Diabetic retinopathy is a diabetes-related complication affecting the eyes due to damage to the retina's blood vessels. In the early stages, the disease may not exhibit symptoms, but over time it can cause vision loss or blindness. The condition can affect anyone with type 1 or type 2 diabetes. It usually develops when blood sugar is less controlled or when an individual has had diabetes for a long time.
Excess sugar in the blood can block the tiny vessels of blood inside the retina. It cuts off the blood supply to the area, causing the eye to attempt to grow new vessels. The new blood vessels are abnormal and leak easily.
The early form, nonproliferative diabetic retinopathy, is where new blood vessels are not proliferating or growing. Advanced or proliferative diabetic retinopathy is the more severe type.
Symptoms may not develop in the initial stages, but as it progresses, patients usually experience the following:
Dark strings or spots in the vision.
Impaired color vision.
Poor night vision.
Empty or dark areas in the vision.
Vision loss or blindness.
Proper management of diabetes is the best way to protect your vision. If you have diabetes, an annual dilated eye exam is essential to check for signs of retinopathy.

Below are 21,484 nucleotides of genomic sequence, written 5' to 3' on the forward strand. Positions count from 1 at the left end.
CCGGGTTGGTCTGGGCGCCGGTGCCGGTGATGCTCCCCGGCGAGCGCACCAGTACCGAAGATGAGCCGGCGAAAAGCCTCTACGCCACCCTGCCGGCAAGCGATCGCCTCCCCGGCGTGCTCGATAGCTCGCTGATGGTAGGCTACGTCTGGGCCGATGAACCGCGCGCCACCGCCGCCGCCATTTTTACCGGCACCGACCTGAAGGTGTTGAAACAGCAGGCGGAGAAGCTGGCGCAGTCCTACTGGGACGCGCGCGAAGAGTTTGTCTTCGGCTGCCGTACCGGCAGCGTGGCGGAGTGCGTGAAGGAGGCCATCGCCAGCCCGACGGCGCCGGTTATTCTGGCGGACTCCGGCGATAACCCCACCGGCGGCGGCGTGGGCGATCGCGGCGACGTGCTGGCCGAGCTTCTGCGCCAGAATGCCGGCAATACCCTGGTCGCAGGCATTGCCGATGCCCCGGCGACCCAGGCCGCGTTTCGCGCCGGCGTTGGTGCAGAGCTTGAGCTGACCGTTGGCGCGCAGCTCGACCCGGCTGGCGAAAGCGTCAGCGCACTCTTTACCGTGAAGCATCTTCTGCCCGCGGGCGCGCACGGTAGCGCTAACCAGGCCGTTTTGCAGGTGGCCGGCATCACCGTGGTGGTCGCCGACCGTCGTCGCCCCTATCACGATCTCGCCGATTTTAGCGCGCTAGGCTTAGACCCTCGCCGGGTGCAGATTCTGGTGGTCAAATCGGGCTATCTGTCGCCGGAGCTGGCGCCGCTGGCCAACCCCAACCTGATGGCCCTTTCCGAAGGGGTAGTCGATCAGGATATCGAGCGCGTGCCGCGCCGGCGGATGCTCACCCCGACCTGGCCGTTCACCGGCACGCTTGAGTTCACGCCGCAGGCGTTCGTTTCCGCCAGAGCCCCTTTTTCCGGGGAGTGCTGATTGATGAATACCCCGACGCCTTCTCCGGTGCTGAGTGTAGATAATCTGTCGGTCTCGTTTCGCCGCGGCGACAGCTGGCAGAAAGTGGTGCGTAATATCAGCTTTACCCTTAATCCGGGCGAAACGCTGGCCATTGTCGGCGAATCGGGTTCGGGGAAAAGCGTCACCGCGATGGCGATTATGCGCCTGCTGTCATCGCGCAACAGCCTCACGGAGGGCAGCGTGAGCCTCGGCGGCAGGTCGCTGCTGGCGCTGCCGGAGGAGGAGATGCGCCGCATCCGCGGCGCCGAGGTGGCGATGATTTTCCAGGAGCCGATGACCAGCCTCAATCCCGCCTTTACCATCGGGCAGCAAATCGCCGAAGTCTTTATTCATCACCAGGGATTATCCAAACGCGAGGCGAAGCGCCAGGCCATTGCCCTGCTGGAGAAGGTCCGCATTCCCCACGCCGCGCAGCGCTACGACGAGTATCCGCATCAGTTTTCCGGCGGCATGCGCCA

Any person with diabetes can get diabetic retinopathy. There are, however, factors that increase the risk of the condition developing. They include:
Having diabetes for years.
Poor management of blood sugar level.
Having high blood pressure.
Developing diabetes in pregnancy (gestational diabetes).
Smoking or using tobacco products.
Being of African, Hispanic, or Native American descent.
The growth of abnormal blood vessels can lead to eye complications and severe vision problems. Complications of diabetic retinopathy include vitreous hemorrhage as the blood vessels leak into the eye.
The growth of scar tissue caused by abnormal vessels can lead to retinal detachment. The growth can increase pressure in the eye, damaging the optic nerve and leading to glaucoma. With time, diabetic retinopathy can lead to blindness.
The goal of treatment is to stop or slow the progression of the disease. The treatment option will depend on the type or severity of diabetic retinopathy. Treatment may not be necessary for the early stages, but your eye doctor will carefully monitor the eyes. Your eye doctor may recommend treatment options if the condition worsens, including injecting medications into the eyes and laser treatment or photocoagulation.
Diabetes is a lifelong condition, so it is vital to manage it effectively. Following the recommended diet and maintaining a healthy lifestyle can help prevent complications such as diabetic retinopathy.
Without treatment, the diseases can lead to vision loss or blindness. Annual comprehensive eye exams can help detect the disease early. Early detection can help prevent the worsening of the condition.
For more on the symptoms of diabetic retinopathy, call Quality Eye Care at (904) 601-1300 to discuss symptoms or schedule an appointment.